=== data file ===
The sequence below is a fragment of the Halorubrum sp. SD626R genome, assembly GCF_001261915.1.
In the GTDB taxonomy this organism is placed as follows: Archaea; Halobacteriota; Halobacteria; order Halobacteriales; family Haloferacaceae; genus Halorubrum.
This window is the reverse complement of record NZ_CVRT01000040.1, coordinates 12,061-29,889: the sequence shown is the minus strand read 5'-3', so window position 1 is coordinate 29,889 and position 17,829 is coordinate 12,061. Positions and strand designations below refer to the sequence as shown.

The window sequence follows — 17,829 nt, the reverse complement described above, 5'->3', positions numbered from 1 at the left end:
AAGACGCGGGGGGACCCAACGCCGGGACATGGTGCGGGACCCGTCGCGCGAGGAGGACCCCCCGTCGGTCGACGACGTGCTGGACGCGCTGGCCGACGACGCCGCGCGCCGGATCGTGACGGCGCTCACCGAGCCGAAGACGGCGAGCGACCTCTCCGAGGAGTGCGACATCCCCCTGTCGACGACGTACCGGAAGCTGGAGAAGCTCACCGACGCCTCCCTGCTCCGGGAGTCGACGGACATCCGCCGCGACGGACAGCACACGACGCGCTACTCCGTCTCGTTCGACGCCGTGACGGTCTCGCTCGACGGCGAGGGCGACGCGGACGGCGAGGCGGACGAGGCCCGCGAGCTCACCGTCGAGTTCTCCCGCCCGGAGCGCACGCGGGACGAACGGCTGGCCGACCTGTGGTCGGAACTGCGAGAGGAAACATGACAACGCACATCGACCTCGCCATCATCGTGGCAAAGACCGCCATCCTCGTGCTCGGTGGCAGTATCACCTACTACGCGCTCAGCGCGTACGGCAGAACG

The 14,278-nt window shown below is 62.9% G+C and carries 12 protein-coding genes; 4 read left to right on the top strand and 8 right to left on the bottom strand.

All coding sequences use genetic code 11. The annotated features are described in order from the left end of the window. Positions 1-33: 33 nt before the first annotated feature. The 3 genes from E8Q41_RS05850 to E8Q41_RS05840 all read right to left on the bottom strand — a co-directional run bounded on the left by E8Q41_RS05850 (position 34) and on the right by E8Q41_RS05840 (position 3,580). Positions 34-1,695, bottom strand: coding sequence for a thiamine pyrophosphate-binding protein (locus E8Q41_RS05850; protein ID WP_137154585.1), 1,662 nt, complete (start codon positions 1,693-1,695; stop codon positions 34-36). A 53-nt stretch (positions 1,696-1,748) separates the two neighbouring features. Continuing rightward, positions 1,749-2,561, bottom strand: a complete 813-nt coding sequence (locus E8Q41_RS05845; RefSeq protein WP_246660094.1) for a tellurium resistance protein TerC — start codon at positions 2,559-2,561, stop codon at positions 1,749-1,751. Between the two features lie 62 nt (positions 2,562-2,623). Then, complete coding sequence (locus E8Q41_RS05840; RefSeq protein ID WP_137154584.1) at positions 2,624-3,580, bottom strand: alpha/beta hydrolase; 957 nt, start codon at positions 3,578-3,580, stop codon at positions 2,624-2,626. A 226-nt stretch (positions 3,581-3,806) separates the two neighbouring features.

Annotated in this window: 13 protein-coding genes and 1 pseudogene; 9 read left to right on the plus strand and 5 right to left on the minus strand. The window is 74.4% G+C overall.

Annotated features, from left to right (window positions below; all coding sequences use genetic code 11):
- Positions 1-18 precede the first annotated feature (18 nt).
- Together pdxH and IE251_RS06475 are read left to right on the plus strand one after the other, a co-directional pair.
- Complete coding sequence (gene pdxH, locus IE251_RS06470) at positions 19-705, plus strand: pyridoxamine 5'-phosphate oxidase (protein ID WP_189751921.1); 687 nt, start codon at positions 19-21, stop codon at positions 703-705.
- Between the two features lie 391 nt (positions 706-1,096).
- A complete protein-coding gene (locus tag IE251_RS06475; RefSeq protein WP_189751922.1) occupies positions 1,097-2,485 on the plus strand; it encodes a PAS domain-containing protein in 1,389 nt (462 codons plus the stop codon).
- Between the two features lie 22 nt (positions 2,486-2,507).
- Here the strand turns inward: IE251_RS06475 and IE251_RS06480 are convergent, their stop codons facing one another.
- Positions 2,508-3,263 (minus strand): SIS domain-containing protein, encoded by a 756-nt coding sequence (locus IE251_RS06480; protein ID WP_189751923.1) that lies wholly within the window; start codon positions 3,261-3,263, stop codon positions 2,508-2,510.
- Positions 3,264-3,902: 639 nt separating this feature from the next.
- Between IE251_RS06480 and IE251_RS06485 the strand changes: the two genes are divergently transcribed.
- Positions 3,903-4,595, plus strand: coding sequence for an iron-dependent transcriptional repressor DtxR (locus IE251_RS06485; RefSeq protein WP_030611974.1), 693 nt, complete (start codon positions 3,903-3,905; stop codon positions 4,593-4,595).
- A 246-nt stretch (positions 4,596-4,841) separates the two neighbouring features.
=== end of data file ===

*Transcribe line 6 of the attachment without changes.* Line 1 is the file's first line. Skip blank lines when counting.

The 14,278-nt window shown below is 62.9% G+C and carries 12 protein-coding genes; 4 read left to right on the top strand and 8 right to left on the bottom strand.